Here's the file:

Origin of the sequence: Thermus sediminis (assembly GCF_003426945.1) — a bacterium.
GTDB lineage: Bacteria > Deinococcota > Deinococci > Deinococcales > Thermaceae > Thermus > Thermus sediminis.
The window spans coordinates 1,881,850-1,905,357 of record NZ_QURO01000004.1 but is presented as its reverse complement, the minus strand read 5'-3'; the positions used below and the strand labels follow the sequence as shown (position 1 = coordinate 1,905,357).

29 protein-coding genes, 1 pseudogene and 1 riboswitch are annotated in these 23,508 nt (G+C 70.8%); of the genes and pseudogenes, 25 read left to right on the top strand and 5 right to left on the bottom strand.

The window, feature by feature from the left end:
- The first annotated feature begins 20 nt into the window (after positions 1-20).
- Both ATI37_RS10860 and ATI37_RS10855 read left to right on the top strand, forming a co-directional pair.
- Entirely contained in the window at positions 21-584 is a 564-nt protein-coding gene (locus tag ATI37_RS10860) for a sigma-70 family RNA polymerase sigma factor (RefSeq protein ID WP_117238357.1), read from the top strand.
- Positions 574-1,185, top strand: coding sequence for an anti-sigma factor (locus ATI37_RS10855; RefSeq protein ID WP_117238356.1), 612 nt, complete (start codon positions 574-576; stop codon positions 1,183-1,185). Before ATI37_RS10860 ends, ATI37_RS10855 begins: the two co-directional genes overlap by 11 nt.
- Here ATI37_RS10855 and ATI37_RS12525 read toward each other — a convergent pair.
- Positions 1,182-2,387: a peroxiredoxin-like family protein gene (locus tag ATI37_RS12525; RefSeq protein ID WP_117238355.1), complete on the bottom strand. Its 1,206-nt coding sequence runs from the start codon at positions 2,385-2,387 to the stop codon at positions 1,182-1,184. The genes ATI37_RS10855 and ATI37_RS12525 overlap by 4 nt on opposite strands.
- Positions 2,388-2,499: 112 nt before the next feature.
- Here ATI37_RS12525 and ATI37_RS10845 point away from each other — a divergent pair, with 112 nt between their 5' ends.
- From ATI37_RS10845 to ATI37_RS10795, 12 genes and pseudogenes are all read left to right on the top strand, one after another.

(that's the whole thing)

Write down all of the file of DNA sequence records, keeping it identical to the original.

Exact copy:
Origin of the sequence: Thermus sediminis (assembly GCF_003426945.1) — a bacterium.
GTDB lineage: Bacteria > Deinococcota > Deinococci > Deinococcales > Thermaceae > Thermus > Thermus sediminis.
The window spans coordinates 1,881,850-1,905,357 of record NZ_QURO01000004.1 but is presented as its reverse complement, the minus strand read 5'-3'; the positions used below and the strand labels follow the sequence as shown (position 1 = coordinate 1,905,357).

29 protein-coding genes, 1 pseudogene and 1 riboswitch are annotated in these 23,508 nt (G+C 70.8%); of the genes and pseudogenes, 25 read left to right on the top strand and 5 right to left on the bottom strand.

The window, feature by feature from the left end:
- The first annotated feature begins 20 nt into the window (after positions 1-20).
- Both ATI37_RS10860 and ATI37_RS10855 read left to right on the top strand, forming a co-directional pair.
- Entirely contained in the window at positions 21-584 is a 564-nt protein-coding gene (locus tag ATI37_RS10860) for a sigma-70 family RNA polymerase sigma factor (RefSeq protein ID WP_117238357.1), read from the top strand.
- Positions 574-1,185, top strand: coding sequence for an anti-sigma factor (locus ATI37_RS10855; RefSeq protein ID WP_117238356.1), 612 nt, complete (start codon positions 574-576; stop codon positions 1,183-1,185). Before ATI37_RS10860 ends, ATI37_RS10855 begins: the two co-directional genes overlap by 11 nt.
- Here ATI37_RS10855 and ATI37_RS12525 read toward each other — a convergent pair.
- Positions 1,182-2,387: a peroxiredoxin-like family protein gene (locus tag ATI37_RS12525; RefSeq protein ID WP_117238355.1), complete on the bottom strand. Its 1,206-nt coding sequence runs from the start codon at positions 2,385-2,387 to the stop codon at positions 1,182-1,184. The genes ATI37_RS10855 and ATI37_RS12525 overlap by 4 nt on opposite strands.
- Positions 2,388-2,499: 112 nt before the next feature.
- Here ATI37_RS12525 and ATI37_RS10845 point away from each other — a divergent pair, with 112 nt between their 5' ends.
- From ATI37_RS10845 to ATI37_RS10795, 12 genes and pseudogenes are all read left to right on the top strand, one after another.